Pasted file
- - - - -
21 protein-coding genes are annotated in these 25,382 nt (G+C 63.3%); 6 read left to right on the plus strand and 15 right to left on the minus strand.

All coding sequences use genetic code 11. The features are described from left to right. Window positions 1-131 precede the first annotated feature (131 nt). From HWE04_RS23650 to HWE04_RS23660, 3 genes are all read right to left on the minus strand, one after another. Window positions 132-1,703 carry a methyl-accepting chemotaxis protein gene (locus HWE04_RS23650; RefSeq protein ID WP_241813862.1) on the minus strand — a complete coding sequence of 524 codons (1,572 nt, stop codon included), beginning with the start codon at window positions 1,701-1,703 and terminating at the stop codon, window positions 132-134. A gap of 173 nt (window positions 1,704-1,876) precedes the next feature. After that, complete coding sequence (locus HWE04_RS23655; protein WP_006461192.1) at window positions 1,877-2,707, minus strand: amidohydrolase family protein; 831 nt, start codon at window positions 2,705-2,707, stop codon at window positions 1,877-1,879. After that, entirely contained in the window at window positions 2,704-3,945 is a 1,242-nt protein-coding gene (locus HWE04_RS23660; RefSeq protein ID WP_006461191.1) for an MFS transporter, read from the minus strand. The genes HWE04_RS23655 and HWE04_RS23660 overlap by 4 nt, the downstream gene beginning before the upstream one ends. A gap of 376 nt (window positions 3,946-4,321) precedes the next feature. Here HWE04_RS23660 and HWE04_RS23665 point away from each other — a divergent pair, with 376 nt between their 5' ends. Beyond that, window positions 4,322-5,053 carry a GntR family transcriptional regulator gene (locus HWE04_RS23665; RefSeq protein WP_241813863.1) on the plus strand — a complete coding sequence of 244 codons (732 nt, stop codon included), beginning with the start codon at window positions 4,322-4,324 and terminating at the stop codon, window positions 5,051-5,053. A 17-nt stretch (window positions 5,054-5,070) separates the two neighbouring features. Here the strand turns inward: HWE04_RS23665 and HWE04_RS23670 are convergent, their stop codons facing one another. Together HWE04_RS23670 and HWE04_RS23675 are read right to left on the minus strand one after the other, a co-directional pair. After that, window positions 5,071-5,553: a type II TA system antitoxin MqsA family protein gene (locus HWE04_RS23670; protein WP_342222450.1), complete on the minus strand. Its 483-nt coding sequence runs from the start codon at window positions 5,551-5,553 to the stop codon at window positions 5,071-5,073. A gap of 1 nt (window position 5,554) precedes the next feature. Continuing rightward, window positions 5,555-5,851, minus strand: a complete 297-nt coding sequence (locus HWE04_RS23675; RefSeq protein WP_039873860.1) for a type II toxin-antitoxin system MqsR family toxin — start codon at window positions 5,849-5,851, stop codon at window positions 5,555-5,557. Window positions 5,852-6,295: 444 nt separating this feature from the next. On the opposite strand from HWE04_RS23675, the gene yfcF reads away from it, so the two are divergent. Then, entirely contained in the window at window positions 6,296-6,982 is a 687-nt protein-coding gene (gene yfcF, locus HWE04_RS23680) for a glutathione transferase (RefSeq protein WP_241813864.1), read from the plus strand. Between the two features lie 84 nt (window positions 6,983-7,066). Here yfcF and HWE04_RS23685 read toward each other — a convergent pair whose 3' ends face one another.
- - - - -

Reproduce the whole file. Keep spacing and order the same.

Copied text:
21 protein-coding genes are annotated in these 25,382 nt (G+C 63.3%); 6 read left to right on the plus strand and 15 right to left on the minus strand.

All coding sequences use genetic code 11. The features are described from left to right. Window positions 1-131 precede the first annotated feature (131 nt). From HWE04_RS23650 to HWE04_RS23660, 3 genes are all read right to left on the minus strand, one after another. Window positions 132-1,703 carry a methyl-accepting chemotaxis protein gene (locus HWE04_RS23650; RefSeq protein ID WP_241813862.1) on the minus strand — a complete coding sequence of 524 codons (1,572 nt, stop codon included), beginning with the start codon at window positions 1,701-1,703 and terminating at the stop codon, window positions 132-134. A gap of 173 nt (window positions 1,704-1,876) precedes the next feature. After that, complete coding sequence (locus HWE04_RS23655; protein WP_006461192.1) at window positions 1,877-2,707, minus strand: amidohydrolase family protein; 831 nt, start codon at window positions 2,705-2,707, stop codon at window positions 1,877-1,879. After that, entirely contained in the window at window positions 2,704-3,945 is a 1,242-nt protein-coding gene (locus HWE04_RS23660; RefSeq protein ID WP_006461191.1) for an MFS transporter, read from the minus strand. The genes HWE04_RS23655 and HWE04_RS23660 overlap by 4 nt, the downstream gene beginning before the upstream one ends. A gap of 376 nt (window positions 3,946-4,321) precedes the next feature. Here HWE04_RS23660 and HWE04_RS23665 point away from each other — a divergent pair, with 376 nt between their 5' ends. Beyond that, window positions 4,322-5,053 carry a GntR family transcriptional regulator gene (locus HWE04_RS23665; RefSeq protein WP_241813863.1) on the plus strand — a complete coding sequence of 244 codons (732 nt, stop codon included), beginning with the start codon at window positions 4,322-4,324 and terminating at the stop codon, window positions 5,051-5,053. A 17-nt stretch (window positions 5,054-5,070) separates the two neighbouring features. Here the strand turns inward: HWE04_RS23665 and HWE04_RS23670 are convergent, their stop codons facing one another. Together HWE04_RS23670 and HWE04_RS23675 are read right to left on the minus strand one after the other, a co-directional pair. After that, window positions 5,071-5,553: a type II TA system antitoxin MqsA family protein gene (locus HWE04_RS23670; protein WP_342222450.1), complete on the minus strand. Its 483-nt coding sequence runs from the start codon at window positions 5,551-5,553 to the stop codon at window positions 5,071-5,073. A gap of 1 nt (window position 5,554) precedes the next feature. Continuing rightward, window positions 5,555-5,851, minus strand: a complete 297-nt coding sequence (locus HWE04_RS23675; RefSeq protein WP_039873860.1) for a type II toxin-antitoxin system MqsR family toxin — start codon at window positions 5,849-5,851, stop codon at window positions 5,555-5,557. Window positions 5,852-6,295: 444 nt separating this feature from the next. On the opposite strand from HWE04_RS23675, the gene yfcF reads away from it, so the two are divergent. Then, entirely contained in the window at window positions 6,296-6,982 is a 687-nt protein-coding gene (gene yfcF, locus HWE04_RS23680) for a glutathione transferase (RefSeq protein WP_241813864.1), read from the plus strand. Between the two features lie 84 nt (window positions 6,983-7,066). Here yfcF and HWE04_RS23685 read toward each other — a convergent pair whose 3' ends face one another.